Nothing technical about this photo. Just a nice landscape with water from the Batson River at Emmon’s Preserve. iPhone SE2020 with the Sirui 18mm on the Moment thin case. Native Camera App. Auto.
The Apple Camera App does this “live photo” thing. I have not yet figured out exactly what it is actually for…why anyone would use it most of the time. Or maybe it is more why I would use it, any time. I have experimented with it for photos of active birds using the Sirui 400mm and it has potential there…but not as much as actually shooting in 4K video and taking clips. One of the other things it does is to simulate a long exposure…for things like flowing water. I had to experiment with that, and I had a chance yesterday when I biked out to Emmon’s Preserve on the Baston River in Kennebunkport. Above you see three renderings of the same little fall of water. The first is the standard shot lifted from a live photo and processed in Apple Photos. The second is a “Vivid HRD” from ProCamera, also processed in Photos. The third is the same live photo from the Camera App, with the “long exposure” effect engaged. I have never been a big fan of the “silky water” effect, but it can be interesting. I will leave it to you to decide whether the iPhone Camera App does a good job with it.
The difficulty I have with macros is remembering to take them. The Sirui 10x macro lens is easy enough to twist on to the Moment thin case, which is always on my iPhone SE2020, but I do have to remember to do it. It produces excellent results. You just have to move in on your subject until it comes into focus, and touch the shutter button. The native Apple Camera App works well in good light. This crocus, the first to open this spring in our yard, was in the shade of the trunk on an overcast day, but still had plenty of light.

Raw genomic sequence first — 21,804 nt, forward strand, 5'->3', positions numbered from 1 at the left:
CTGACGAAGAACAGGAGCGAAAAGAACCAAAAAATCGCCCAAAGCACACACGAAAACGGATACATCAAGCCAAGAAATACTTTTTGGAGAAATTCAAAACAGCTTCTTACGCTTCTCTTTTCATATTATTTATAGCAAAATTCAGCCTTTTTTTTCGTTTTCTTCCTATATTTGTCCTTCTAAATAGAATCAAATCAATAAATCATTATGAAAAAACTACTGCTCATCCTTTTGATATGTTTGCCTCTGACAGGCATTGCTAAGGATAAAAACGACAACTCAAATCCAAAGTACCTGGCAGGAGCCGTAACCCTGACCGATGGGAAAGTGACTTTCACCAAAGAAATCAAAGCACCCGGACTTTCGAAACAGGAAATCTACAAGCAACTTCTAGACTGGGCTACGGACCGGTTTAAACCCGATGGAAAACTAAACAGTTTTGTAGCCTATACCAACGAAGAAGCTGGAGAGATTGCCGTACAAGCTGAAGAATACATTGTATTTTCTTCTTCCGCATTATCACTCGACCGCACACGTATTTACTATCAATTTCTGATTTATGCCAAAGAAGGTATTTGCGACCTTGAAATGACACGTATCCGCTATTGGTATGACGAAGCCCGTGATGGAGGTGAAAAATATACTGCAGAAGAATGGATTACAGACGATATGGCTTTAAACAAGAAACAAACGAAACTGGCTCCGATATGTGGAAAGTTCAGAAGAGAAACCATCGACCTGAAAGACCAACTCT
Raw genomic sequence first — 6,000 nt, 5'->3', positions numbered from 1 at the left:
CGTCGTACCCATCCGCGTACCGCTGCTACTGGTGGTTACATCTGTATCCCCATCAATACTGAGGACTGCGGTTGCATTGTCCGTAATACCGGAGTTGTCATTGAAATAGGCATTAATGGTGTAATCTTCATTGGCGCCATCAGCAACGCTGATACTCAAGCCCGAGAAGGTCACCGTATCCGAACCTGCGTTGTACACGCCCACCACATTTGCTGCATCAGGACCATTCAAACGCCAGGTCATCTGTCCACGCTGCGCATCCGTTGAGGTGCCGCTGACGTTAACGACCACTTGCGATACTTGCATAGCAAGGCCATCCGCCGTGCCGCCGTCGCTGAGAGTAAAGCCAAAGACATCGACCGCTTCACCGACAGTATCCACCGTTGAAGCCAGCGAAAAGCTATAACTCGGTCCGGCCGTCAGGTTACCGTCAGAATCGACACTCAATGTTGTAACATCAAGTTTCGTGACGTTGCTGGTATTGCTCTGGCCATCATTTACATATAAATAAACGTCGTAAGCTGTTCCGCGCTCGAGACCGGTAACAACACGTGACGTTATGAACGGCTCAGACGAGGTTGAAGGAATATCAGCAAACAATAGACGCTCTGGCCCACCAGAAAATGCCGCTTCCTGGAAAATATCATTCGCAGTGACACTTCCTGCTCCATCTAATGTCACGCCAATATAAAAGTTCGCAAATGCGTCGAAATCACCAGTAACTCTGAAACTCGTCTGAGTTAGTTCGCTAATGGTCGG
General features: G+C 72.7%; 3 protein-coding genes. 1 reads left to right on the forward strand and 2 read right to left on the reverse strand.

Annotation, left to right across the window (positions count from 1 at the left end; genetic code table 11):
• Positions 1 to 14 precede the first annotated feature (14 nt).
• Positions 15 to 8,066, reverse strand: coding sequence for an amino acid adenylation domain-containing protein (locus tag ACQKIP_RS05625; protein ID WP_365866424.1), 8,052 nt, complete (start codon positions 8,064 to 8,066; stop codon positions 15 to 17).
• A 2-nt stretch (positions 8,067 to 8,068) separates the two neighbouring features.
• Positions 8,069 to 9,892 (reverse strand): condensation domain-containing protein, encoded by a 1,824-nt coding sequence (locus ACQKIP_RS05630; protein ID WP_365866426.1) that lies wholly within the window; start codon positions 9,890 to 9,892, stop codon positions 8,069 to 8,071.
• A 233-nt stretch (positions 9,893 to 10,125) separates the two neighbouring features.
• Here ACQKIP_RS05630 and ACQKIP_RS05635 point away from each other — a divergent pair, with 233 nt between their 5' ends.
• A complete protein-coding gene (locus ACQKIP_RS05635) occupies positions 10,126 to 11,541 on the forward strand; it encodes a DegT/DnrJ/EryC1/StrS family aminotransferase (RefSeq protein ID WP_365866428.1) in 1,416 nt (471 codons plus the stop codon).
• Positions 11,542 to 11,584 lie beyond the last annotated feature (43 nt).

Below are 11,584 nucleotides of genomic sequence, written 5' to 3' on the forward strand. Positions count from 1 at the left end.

One advantage of the Sirui 18mm lens on the iPhone SE2020 is the amount of foreground you can include in your landscape images. By limiting the sky to the top third of the image, you can create landscapes with a lot of foreground detail and an interesting perspective. Of course the same advantage applies whether you are using the Sirui, or the ultra-wide lens built into your phone, or even an ultra-wide on a mirrorless or DSLR style camera. Sirui 18mm lens on the iPhone SE2020 with the Moment thin case. Native Camera App on Auto.
So what does the 18mm Sirui lens do for the iPhone SE2020. The native lens on the iPhone camera is already, arguably, a wide angle lens, roughly equivalent to a 28mm lens on a full frame DSLR. Adding the Sirui takes it into the ultra-wide range at 18mm equivalent. The two shots above show the difference pretty clearly. As important as the extra width is, the 18mm frame also contains more at the top and bottom, and, for landscapes, can be quite effective in producing a natural view of the world…closer, in my opinion, to the impression the scene makes on our naked eye. iPhone SE2020 with the Moment thin case, native lens and Sirui 18mm. Native Camera App.
Distortion, or the lack there-of. One of the surprising things about the Sirui 18mm lens on the iPhone SE2020 and the Moment thin case is how little distortion there is both across the field and at the edges of the field. If you have used other wide angle add-on lenses for your phone, or even the native wide angle lens if you phone is equipped with one, you know that this level of quality is the exception, not the rule. This shot did require some “vertical perspective” correction in Polarr as the 18mm perspective tips verticals back toward the horizon if you have the camera pointing up at all, as in this case, to catch more of the sky drama…but that is just something all lenses do whenever the sensor is not perpendicular to the horizon. It is so common in photographs that we generally do not even see it. Architectural photographers, who care about such things, use special lenses which eliminate the vertical tilt. It can also be corrected in many photo editing apps. iPhone SE2020 with the Moment thin case and the Sirui 18mm lens. Native camera app on Auto.